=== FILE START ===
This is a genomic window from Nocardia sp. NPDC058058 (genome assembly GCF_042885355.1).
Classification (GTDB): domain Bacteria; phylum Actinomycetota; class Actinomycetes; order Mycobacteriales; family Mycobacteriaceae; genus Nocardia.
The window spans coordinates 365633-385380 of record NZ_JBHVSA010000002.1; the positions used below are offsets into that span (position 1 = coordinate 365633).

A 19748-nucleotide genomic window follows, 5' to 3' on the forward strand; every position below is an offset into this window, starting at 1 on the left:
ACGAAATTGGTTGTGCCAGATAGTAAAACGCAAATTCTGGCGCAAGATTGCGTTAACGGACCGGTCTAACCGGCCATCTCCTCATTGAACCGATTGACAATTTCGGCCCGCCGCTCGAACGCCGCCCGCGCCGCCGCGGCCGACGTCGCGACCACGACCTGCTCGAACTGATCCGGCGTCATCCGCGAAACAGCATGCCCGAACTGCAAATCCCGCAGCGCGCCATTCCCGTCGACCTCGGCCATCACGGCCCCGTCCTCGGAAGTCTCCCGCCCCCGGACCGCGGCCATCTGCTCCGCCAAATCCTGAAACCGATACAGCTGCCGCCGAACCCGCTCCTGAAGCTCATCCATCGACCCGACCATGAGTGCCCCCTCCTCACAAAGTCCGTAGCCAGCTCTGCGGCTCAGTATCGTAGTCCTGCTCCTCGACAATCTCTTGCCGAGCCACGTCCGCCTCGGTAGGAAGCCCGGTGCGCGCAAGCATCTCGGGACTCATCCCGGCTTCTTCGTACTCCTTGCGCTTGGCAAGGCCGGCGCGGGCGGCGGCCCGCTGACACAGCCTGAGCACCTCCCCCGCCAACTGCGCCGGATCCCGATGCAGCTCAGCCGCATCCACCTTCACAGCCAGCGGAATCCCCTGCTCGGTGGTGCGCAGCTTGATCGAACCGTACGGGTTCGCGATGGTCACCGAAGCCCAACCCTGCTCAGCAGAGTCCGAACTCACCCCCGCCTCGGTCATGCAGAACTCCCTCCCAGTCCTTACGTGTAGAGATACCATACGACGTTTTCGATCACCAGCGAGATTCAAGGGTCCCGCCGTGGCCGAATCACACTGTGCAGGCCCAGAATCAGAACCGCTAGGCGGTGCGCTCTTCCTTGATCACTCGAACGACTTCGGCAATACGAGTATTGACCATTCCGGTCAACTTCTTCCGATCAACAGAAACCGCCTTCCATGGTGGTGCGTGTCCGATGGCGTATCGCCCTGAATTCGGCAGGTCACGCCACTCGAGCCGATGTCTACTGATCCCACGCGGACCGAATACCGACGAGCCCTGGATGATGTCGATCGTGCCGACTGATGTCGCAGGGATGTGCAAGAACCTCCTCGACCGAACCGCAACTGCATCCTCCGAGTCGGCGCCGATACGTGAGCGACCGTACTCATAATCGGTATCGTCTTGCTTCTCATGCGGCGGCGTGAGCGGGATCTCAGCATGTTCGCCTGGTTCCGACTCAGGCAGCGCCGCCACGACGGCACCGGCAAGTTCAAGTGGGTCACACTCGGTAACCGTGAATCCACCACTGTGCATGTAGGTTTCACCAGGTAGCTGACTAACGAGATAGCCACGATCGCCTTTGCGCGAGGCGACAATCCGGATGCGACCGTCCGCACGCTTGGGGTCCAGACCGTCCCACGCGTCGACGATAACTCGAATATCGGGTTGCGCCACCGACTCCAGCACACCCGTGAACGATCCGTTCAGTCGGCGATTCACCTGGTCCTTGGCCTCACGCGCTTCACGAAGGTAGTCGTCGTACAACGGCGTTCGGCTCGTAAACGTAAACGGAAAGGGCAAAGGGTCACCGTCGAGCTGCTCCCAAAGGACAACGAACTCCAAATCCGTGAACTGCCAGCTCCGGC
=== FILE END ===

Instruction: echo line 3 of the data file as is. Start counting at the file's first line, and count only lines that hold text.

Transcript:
The window spans coordinates 365633-385380 of record NZ_JBHVSA010000002.1; the positions used below are offsets into that span (position 1 = coordinate 365633).